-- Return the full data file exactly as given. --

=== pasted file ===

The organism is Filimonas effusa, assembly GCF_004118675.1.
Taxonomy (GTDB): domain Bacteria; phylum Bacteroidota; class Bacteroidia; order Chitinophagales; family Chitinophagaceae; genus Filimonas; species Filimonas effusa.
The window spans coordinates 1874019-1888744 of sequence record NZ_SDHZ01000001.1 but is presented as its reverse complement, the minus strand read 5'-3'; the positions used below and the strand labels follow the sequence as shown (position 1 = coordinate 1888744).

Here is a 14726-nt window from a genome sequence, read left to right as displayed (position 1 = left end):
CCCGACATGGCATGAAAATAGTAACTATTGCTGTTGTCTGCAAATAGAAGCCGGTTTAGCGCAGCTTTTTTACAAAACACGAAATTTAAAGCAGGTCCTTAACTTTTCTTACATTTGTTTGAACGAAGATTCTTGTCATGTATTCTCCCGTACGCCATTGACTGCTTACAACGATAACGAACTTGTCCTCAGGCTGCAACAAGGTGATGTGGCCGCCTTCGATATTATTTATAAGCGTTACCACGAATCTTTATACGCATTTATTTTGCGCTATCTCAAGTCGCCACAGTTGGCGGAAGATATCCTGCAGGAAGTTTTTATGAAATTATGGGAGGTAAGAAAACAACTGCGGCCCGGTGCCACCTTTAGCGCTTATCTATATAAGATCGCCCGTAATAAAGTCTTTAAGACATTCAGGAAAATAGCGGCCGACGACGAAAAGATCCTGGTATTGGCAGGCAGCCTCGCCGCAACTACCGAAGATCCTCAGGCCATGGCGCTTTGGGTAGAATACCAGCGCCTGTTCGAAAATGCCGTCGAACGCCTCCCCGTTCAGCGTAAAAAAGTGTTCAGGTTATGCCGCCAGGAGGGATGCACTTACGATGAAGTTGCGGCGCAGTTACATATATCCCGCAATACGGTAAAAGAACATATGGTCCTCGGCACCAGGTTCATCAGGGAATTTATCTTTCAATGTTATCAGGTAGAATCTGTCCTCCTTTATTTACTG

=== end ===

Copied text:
The organism is Filimonas effusa, assembly GCF_004118675.1.
Taxonomy (GTDB): domain Bacteria; phylum Bacteroidota; class Bacteroidia; order Chitinophagales; family Chitinophagaceae; genus Filimonas; species Filimonas effusa.
The window spans coordinates 1874019-1888744 of sequence record NZ_SDHZ01000001.1 but is presented as its reverse complement, the minus strand read 5'-3'; the positions used below and the strand labels follow the sequence as shown (position 1 = coordinate 1888744).

Here is a 14726-nt window from a genome sequence, read left to right as displayed (position 1 = left end):
CCCGACATGGCATGAAAATAGTAACTATTGCTGTTGTCTGCAAATAGAAGCCGGTTTAGCGCAGCTTTTTTACAAAACACGAAATTTAAAGCAGGTCCTTAACTTTTCTTACATTTGTTTGAACGAAGATTCTTGTCATGTATTCTCCCGTACGCCATTGACTGCTTACAACGATAACGAACTTGTCCTCAGGCTGCAACAAGGTGATGTGGCCGCCTTCGATATTATTTATAAGCGTTACCACGAATCTTTATACGCATTTATTTTGCGCTATCTCAAGTCGCCACAGTTGGCGGAAGATATCCTGCAGGAAGTTTTTATGAAATTATGGGAGGTAAGAAAACAACTGCGGCCCGGTGCCACCTTTAGCGCTTATCTATATAAGATCGCCCGTAATAAAGTCTTTAAGACATTCAGGAAAATAGCGGCCGACGACGAAAAGATCCTGGTATTGGCAGGCAGCCTCGCCGCAACTACCGAAGATCCTCAGGCCATGGCGCTTTGGGTAGAATACCAGCGCCTGTTCGAAAATGCCGTCGAACGCCTCCCCGTTCAGCGTAAAAAAGTGTTCAGGTTATGCCGCCAGGAGGGATGCACTTACGATGAAGTTGCGGCGCAGTTACATATATCCCGCAATACGGTAAAAGAACATATGGTCCTCGGCACCAGGTTCATCAGGGAATTTATCTTTCAATGTTATCAGGTAGAATCTGTCCTCCTTTATTTACTG